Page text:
View the attestation data in the signed DSSE Envelope. You can do this by running the following command:
cat test.json | jq -r .payload | base64 -d | jq
Download the Fulcio Root CA. The Fulcio Root CA is used to verify the Fulcio certificate chain. It is available at https://fulcio.sigstore.dev/api/v2/trustBundle
Download the FreeTSA CA Certificate on their website.
Create a policy file that defines the attestations required for a build step to be considered valid. Next, add the base64 encoded TSA certs, Fulcio Root, and Intermediate certificates to the policy file and as a functionary on the build step.
stepssection of the policy file. This corresponds with the
stepname indicated in the
witness runcommand and the
payloadsection of the attestation.
Policies need to be signed to ensure the authenticity and integrity of the policy. Signing the policy ensures that the policy has not been tampered with or modified by an unauthorized party. It also verifies that the intended author or organization indeed created the policy. This ensures that the policy can be trusted as a legitimate and accurate representation of the intended build or supply chain process. Signing the policy also enables the policy to be verified and authenticated by third-party consumers or auditors.
Create a keypair to sign the policy with.
openssl genrsa -out testkey.pem 2048 openssl rsa -in testkey.pem -outform PEM -pubout -out testpub.pem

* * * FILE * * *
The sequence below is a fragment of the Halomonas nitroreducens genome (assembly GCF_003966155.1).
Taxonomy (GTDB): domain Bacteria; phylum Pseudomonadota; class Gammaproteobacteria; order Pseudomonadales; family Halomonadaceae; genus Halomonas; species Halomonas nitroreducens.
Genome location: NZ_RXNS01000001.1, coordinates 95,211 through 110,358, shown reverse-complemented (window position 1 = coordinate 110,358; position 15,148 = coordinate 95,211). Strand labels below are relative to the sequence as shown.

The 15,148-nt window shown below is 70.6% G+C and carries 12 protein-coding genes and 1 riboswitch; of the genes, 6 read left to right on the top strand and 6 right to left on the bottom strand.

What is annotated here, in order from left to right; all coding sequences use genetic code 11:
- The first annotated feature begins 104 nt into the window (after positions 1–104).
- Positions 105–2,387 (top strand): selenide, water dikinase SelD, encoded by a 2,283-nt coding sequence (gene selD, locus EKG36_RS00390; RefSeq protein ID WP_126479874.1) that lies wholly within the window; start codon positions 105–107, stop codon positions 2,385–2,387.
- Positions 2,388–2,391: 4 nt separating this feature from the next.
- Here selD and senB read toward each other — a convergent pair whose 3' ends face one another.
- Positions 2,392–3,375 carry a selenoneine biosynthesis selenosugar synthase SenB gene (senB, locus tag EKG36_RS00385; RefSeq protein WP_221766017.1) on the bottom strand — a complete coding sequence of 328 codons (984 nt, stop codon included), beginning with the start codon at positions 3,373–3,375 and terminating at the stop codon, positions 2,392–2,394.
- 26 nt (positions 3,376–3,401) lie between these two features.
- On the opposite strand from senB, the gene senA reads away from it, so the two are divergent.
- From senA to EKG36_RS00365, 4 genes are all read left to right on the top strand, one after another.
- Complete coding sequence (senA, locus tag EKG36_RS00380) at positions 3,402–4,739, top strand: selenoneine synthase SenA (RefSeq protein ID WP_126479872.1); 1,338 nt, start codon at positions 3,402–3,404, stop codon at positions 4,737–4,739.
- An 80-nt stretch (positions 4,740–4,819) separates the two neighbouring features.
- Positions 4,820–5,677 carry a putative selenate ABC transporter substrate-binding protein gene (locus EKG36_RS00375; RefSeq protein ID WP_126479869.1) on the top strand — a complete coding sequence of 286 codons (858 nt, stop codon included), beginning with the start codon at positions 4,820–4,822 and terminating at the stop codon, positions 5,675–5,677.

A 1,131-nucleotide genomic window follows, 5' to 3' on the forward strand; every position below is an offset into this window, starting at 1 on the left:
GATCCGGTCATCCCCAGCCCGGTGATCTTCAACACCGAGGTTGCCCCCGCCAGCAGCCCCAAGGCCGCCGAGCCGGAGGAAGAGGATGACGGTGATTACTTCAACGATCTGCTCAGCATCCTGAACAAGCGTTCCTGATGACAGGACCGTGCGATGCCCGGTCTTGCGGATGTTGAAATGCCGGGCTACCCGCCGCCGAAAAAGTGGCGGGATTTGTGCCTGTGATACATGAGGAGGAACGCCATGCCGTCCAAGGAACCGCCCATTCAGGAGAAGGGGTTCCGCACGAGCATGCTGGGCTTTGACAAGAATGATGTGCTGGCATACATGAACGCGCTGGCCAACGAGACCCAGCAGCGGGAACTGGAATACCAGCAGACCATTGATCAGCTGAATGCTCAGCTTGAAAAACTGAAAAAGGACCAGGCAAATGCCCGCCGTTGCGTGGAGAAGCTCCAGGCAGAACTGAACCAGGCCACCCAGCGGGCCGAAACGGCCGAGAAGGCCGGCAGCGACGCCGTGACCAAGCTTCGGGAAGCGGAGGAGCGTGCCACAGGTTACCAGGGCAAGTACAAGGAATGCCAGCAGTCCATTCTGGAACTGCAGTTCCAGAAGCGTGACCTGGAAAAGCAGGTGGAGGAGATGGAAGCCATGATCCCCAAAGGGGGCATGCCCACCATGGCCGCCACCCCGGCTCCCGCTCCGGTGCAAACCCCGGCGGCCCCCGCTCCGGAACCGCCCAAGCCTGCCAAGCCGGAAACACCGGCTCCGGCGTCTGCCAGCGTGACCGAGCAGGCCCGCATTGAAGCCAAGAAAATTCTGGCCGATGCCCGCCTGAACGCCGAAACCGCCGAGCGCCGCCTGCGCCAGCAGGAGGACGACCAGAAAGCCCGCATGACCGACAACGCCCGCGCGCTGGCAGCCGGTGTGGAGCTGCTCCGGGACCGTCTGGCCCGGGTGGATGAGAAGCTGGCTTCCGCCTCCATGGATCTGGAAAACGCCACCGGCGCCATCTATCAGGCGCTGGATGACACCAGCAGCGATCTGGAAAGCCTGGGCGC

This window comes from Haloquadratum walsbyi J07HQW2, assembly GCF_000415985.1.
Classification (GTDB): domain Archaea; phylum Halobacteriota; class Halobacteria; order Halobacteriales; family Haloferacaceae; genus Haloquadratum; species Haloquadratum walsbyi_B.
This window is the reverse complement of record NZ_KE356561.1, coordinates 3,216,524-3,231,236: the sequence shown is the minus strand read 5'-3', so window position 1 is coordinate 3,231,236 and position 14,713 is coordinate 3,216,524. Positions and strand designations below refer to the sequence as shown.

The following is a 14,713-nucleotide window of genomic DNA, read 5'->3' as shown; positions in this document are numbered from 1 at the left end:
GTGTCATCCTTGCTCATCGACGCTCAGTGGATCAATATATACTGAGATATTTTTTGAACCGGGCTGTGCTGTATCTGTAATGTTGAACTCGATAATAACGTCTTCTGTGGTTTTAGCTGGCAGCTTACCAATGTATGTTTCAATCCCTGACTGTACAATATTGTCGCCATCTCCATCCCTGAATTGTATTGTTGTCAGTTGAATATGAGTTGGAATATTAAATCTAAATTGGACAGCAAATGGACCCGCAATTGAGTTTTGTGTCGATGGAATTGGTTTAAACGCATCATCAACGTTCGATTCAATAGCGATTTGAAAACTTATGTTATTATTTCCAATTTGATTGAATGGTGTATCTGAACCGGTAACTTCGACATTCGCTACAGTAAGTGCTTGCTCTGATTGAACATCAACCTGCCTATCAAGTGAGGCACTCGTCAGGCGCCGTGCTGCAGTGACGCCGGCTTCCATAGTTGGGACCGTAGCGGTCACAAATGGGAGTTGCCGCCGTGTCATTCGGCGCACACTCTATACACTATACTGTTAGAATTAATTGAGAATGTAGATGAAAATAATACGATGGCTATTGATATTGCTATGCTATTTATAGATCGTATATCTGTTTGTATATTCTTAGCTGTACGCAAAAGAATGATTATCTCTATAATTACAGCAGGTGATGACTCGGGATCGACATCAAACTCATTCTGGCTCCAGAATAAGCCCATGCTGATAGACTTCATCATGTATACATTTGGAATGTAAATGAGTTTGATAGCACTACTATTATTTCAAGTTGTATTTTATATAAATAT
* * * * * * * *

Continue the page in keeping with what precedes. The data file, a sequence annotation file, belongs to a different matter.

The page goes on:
Sign the policy file with the keypair.
witness sign -k testkey.pem -o policy-signed.json -f policy.json
Currently, we only support signing and verifying policy with long-lived file-based keypairs. Work is in progress to help users distribute, manage, and trust policy using TUF and additional key providers.
witness verify -p policy-signed.json -a test.json -k testpub.pem -f test.txt
Keyless signatures provide a secure way to authenticate digital messages without the need to manage long-lived private keys. However, verifying the authenticity of these signatures can be more complex than traditional signatures.
The Witness project uses keyless signatures to authenticate digital messages without the need to manage long-lived private keys. We use timestamping authorities (TSAs) to add a timestamp to the signature created by the ephemeral key. This timestamp proves that the signature was created within the certificate’s validity period and allows us to verify the authenticity of the keyless signature even when the device or system is offline or disconnected from the internet. This ensures that attestations created with Witness can be trusted and verified across an air gap
I want to thank Andrew Block and Hayden Blauzvern from the SigStore project for their help with the editing of this article.
If you want to enhance the security of your software supply chain, we encourage you to explore our Witness and Archivista GitHub repositories. Our team offers support and services, and we are developing a Software as a Service (SaaS) platform. If you are interested in learning more about how we can assist you in implementing keyless signatures in your organization, please don’t hesitate to contact us.